Beaker with Lions (Hedwig Beaker)

Object Name: 
Beaker with Lions (Hedwig Beaker)

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Object Name: 
Beaker with Lions (Hedwig Beaker)
Place Made: 
Accession Number: 
Overall H: 8.7 cm; Rim Diam: 7.1 cm
On Display
Web Description: 
This is a typical example of a puzzling group of glasses known as Hedwig beakers. They are unlike any other medieval objects of glass or rock crystal from the Islamic world, Byzantium, or western Christendom. These colorless or nearly colorless glasses are decorated in slant-cut relief with a variety of motifs, including lions, eagles, griffins, and the tree of life. The group is named after Saint Hedwig of Silesia (d. 1243), who is traditionally associated with three of the beakers. Most of the complete Hedwig beakers were found in church treasuries, and fragments of six others were uncovered at archeological sites, all in Europe. The earliest datable examples belong to the 12th or early 13th century. Scholars have argued variously that the beakers were made in the medieval Islamic world, Byzantium, and southern Italy. However, there is no decisive evidence in favor of any one of these locations.
Saint Stephen’s Cathedral, Former Collection
Rose, Frau Generalmajor von, Former Collection
de Rothschild, Alexandrine, Former Collection
Arthur Churchill (Glass) Ltd., Source
Primary Description: 
Almost colorless, but with brownish tinge that is often likened to smoky topaz; small bubbles. Blown; slant- and linear-cut. Beaker shaped like truncated cone. Rim plain and rounded; wall is thick and tapering; base is in form of flange with sloping top, vertical side, and four equidistant notches; underside of base is concave and has pontil mark. Decoration consists of single continuous register extending from top to bottom of wall, divided at top into six shallow slant-cut facets, four of which are vertical and relatively large, while two are triangular and small. The register contains two lions in prominent relief and, above their backs, two kite-shaped motifs, also in relief. Each lion occupies two vertical facets, and each kite-shaped motif is contained in one of the triangular facets. Lions are virtually identical; they walk, one in front of the other, from right to left, with bodies in profile and heads full-face. Each lion has right foreleg extended, and its long S-shaped tail is raised. Head has two circular slant-cut eyes, one projecting ear, and snout with simple linear-cut details; left shoulder is also slant-cut; mane, neck, chest, and parts of back, limbs, and tail are covered with triangular and quadrilateral groups of parallel cuts; claws are indicated by short linear cuts; tassel at end of tail is crosshatched. Kite-shaped motifs are also very similar. Each contains slant-cut equilateral triangle with apex touching top of kite and base extending from side to side. Interior of triangle is divided by three linear cuts into pentagon at center and one small triangle at each angle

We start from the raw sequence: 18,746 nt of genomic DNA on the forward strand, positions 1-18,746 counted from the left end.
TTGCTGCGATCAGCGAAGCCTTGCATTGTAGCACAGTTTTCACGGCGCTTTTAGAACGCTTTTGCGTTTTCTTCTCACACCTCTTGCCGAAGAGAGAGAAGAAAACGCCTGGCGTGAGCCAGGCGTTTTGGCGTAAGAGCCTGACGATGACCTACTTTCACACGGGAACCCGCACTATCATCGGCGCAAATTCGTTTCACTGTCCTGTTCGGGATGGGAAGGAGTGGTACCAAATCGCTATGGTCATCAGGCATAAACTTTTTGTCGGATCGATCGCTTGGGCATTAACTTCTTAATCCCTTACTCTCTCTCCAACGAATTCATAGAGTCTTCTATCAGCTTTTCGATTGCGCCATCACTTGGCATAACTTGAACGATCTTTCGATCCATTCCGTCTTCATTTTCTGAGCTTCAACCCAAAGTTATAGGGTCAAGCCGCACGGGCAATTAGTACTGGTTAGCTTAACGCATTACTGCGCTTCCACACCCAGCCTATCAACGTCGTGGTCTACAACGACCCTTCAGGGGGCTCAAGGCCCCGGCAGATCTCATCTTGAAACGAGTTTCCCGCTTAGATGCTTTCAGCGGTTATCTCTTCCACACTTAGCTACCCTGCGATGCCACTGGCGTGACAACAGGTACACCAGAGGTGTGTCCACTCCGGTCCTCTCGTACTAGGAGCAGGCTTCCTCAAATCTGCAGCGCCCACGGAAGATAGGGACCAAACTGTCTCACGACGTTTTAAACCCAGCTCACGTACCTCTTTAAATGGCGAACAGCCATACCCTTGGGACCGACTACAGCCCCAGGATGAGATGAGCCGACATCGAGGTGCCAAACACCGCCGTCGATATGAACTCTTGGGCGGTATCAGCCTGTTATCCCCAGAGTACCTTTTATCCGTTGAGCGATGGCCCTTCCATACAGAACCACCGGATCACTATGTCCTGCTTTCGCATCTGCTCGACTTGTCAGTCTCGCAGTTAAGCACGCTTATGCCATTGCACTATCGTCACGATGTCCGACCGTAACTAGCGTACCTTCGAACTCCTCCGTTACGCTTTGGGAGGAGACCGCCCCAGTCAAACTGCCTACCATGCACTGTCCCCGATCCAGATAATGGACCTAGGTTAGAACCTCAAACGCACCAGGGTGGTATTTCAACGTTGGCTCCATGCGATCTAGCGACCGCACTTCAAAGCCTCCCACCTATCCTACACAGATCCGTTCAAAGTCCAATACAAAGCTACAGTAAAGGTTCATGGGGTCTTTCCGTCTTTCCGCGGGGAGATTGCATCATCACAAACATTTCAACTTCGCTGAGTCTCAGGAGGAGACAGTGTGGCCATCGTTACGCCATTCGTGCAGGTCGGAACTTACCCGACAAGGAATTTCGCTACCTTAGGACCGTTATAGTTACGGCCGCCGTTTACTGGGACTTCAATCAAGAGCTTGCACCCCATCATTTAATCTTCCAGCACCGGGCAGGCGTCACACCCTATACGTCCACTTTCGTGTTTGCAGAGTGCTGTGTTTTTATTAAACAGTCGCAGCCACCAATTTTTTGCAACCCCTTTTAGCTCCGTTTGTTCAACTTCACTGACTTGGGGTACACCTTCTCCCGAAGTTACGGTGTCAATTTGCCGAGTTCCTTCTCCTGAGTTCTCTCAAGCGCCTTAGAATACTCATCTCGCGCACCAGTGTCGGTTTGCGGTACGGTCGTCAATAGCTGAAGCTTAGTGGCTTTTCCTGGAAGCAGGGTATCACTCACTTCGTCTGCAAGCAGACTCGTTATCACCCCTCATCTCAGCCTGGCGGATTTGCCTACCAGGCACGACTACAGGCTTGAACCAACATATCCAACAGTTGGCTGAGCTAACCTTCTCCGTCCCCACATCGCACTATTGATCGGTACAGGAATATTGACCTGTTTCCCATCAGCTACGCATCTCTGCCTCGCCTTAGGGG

Corning Museum of Glass
Changing Exhibitions Gallery
Liquid Refreshment: 2000 Years of Drinks and Drinking Glasses
Corning Museum of Glass 1993-04-24 through 1994-12-31
The Art of Glass: Masterpieces from The Corning Museum of Glass
IBM Gallery 1989-12-12 through 1990-02-03
National Gallery of Art 1990-12 through 1991-04
The Hedwig Glasses: Thoughts on Design, Function, and Origins (2015) illustrated, p. 6 (top left); BIB# AI101076
Favorite Things (2014) illustrated, back cover; BIB# AI98358
Chemical Analyses of Early Glasses (Volume 3) (2012) pp. 439, 683; BIB# 61154
Hedwig Beaker (family) (2011)BIB# 131670
Hedwig Beaker (adult) (2011)BIB# 131671
Firts U.S. Exhibition of Medieval Glass Objects for Daily Use Opens at The Corning Museum of Glass May 15 (2010-5) illustrated
Medieval Glass for Popes, Princes, and Peasants (2010) illustrated, pp. 228-229, #112; BIB# 115588
Islamic Glass in the Corning Museum of Glass Volume One (2010) illustrated, pp. 333-337, #586; BIB# 113723
Corning Museum of Glass (2009-01) illustrated, p. 22; BIB# 109342
Window, mirror, and prism (2009-01) illustrated, p. 126;
Histoire du Verre: Le Moyen Age (2005) illustrated, pp. 72-73; BIB# 86645
Kreuzfahrer (Crusader) (2004) illustrated BIB# 74537
Plastik sanatlarda cam malzemenin uygulanisi (2003) illustrated, p. 21, fig. 2.13; BIB# 120381
The Gather (2003) p. 2;
Glass of the Sultans (2001) illustrated, pp. 160-161, fig. 96; BIB# 68105
Beauty of Glass (2000) illustrated, p. 116; BIB# 77736
Chemical Analyses of Early Glasses (Volume 1) (1999) pp. 100, 249; BIB# 61154
Lobmeyr 1823: Helles Glas un klares Licht (1998) illustrated, p. 196; BIB# 58172
The Survey of Glass in the World (1992) illustrated, (no. 254), p. 127, 298; BIB# 44518
Hikari no shouchu: sekai no garasu = The glass (1992) p. 94, #147; BIB# 58995
Seasons Greetings from Sherry-Lehmann (1990/11) illustrated, p. 36; BIB# 90994
Fran Mesopotamien till medeltid (1990-01) p. 47;
Masterpieces of Glass: A World History From The Corning Museum of Glass (1990) illustrated, pp. 74-75, pl. 29; BIB# 33819
A Short History of Glass (1990 edition) (1990) illustrated, p. 41, #34; p. 44; BIB# 33211
The History of Glass (1989 edition) (1989) illustrated, p. 55; BIB# 150278
La Resurrection des Verras Medievaux (1988-10) illustrated, p. 18;
Islamic Art in the United States: The Corning Museum of Glass (1985) p. 70, ill.;
The History of Glass (1984 edition) (1984) illustrated, p. 55; BIB# 22683
Garasu Nyumon (Introduction to Glass) (1983) illustrated, p. 102; BIB# 32417
A Short History of Glass (1980 edition) (1980) illustrated, p. 40; #33; BIB# 21161
Recent Important Acquisitions, 10 (1968) illustrated, p. 184, #24;
Sotheby and Co. Sale Catalogue, London (1967-05-18) p. 12, lot #24, ill.;
Die Hedwigsglaser und verwandte fatimidsche Glas- und Kristallschnitt (1912) p. 55;
Schlesische Glaser (1891) pp. 196-197, ill.; BIB# 28569